in a business, it is impossible to consider all possible situations. A well cited paper by psychologist George A. Miller suggests that the number of objects humans can hold in their short-term memory is only, on average, 7 ± 2. This highlights the limits of human processing and shows why, when making critical decisions, it’s important to have a system in place that allows you to visualise multiple scenarios. It may inadvertently increase risk and vulnerability if different outcomes are overlooked or the knock-on effect of one outcome on another part of the business is not fully recognised.
3. ‘Real-time’ decisions being required – The reality is that most decisions need to be made quickly, and there often isn’t time for months of research and analysis. On top of this, most business decisions that may impact critical business decisions vary by week, day or even hour. The more real-time the data can be obtained, the faster different unfolding situations can be responded to, and the faster decisions can be made. For example, if you can use your data to model the real-world cost implications of rising energy costs, you can act early to move or adapt your manufacturing processes to minimise the financial impact.
4. Company culture – Culture is regularly cited as a barrier to change of any kind, and the implementation of data driven decision-making is no different. In Dresner’s Business Intelligence Market Study 2021, 60% of respondents reported that “a culture that doesn’t fully understand or value fact-based decision-making” was most damaging to the successful use of business intelligence.
“All the clients we work with understand the value data can bring to their business, but often they just don’t have the systems or internal capacity to optimise how they use it. However, a real data solution involves more than just analysis and solution development – it involves empowering all stakeholders to trust in results that embeds the use of data effectively over the long term.”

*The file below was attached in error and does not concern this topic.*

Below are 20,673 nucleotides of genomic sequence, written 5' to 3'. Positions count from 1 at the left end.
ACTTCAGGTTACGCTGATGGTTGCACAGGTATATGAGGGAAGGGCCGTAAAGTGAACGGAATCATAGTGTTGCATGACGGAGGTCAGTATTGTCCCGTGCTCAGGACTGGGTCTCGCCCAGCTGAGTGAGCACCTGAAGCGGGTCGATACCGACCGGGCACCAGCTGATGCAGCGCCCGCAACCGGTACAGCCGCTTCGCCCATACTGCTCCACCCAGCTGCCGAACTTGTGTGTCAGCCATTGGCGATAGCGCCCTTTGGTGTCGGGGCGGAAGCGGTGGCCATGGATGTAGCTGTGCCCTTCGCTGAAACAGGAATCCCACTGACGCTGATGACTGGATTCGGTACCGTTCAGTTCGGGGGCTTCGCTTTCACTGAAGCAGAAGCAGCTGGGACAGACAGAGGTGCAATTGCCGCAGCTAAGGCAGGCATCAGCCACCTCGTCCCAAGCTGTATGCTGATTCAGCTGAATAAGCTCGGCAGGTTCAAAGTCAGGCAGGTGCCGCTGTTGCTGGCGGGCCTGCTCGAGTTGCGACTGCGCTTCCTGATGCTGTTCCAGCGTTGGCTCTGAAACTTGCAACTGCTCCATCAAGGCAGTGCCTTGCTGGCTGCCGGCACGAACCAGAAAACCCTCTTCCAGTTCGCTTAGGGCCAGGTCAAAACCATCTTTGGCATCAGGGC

Alec McCullie, CTO, Vendigital
Building data and agility into your solution
To overcome these challenges and embed real-time data visibility that gives you a transparent overview of your entire organisation, a fundamental review of business models and related data management (and the underpinning digital solution) will be required.
Having the right data will go a long way to ensuring that businesses are able to make better decisions, for example a full understanding of the total cost of ownership of products or complete visibility across the different processes within the organisation.
In a time of rapid change and disruption, however, a further step is necessary. This involves building the foundation for an agile and flexible modelling process that allows businesses to consider changing variables and respond as quickly as possible.
A truly agile solution requires a deep understanding of interactions between different elements of a business and their cross impact, as well as the impact of changing variables and the potential conflicts that can arise or be triggered during the decision-making process.
It’s important that the data offers a holistic, independent view that provides a complete picture within the organisation. Once this has been achieved, it can be used as part of an efficient and robust decision-making process and can also be leveraged to ensure buy-in across an organisation when implementing any change.